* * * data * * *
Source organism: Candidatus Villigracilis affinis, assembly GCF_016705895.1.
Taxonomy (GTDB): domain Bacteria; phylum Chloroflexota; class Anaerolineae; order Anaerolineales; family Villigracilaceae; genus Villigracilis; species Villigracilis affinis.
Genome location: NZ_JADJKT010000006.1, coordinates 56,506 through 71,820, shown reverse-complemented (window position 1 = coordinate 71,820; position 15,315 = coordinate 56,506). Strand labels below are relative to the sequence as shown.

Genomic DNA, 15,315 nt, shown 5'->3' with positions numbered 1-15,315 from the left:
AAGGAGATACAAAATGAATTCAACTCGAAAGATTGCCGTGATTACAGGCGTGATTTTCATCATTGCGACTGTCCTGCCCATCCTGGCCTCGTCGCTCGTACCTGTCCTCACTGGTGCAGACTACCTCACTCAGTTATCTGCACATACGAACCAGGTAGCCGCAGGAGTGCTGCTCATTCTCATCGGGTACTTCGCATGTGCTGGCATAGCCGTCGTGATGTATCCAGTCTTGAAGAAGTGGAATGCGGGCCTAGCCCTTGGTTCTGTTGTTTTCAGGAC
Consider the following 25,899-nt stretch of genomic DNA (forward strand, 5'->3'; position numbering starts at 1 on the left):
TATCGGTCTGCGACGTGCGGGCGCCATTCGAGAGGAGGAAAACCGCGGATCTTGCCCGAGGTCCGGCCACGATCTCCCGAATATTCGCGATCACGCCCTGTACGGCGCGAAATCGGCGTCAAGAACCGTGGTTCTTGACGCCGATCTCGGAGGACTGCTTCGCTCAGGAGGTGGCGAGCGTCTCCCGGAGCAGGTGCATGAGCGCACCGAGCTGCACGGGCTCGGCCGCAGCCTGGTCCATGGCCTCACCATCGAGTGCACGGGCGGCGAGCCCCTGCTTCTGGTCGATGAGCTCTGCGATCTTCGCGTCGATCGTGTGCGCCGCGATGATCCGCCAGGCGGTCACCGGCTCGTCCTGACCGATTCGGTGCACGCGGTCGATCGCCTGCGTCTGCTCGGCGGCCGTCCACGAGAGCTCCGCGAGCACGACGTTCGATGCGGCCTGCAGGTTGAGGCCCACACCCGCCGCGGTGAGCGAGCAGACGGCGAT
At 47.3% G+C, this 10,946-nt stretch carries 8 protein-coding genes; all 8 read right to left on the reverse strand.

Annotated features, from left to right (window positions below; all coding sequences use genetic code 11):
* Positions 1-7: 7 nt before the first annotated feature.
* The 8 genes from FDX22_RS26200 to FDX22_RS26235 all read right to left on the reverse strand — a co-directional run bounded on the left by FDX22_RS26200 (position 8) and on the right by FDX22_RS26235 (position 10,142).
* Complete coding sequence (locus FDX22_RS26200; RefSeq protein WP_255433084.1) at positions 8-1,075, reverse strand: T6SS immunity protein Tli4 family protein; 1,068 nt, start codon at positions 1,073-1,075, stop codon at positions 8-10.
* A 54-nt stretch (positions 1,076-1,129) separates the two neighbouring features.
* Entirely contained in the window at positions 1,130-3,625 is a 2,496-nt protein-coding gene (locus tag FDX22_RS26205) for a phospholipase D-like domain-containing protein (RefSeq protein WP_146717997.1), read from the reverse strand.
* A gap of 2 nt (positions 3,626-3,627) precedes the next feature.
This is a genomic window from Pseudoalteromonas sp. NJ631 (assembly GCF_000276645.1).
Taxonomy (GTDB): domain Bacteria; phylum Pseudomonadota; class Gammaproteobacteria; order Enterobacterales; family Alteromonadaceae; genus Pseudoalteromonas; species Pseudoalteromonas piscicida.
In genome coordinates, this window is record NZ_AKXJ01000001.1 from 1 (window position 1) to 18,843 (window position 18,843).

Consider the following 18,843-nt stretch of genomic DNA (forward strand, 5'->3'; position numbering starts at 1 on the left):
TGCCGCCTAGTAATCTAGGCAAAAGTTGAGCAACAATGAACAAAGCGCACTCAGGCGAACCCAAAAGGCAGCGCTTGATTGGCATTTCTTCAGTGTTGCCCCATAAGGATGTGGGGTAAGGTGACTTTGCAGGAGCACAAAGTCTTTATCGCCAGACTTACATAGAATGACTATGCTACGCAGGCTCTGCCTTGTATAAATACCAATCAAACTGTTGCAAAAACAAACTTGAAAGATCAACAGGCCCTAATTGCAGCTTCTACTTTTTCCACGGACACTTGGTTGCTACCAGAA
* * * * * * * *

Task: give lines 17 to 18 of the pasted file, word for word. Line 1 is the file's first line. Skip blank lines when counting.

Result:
Taxonomy (GTDB): domain Bacteria; phylum Pseudomonadota; class Gammaproteobacteria; order Enterobacterales; family Alteromonadaceae; genus Pseudoalteromonas; species Pseudoalteromonas piscicida.
In genome coordinates, this window is record NZ_AKXJ01000001.1 from 1 (window position 1) to 18,843 (window position 18,843).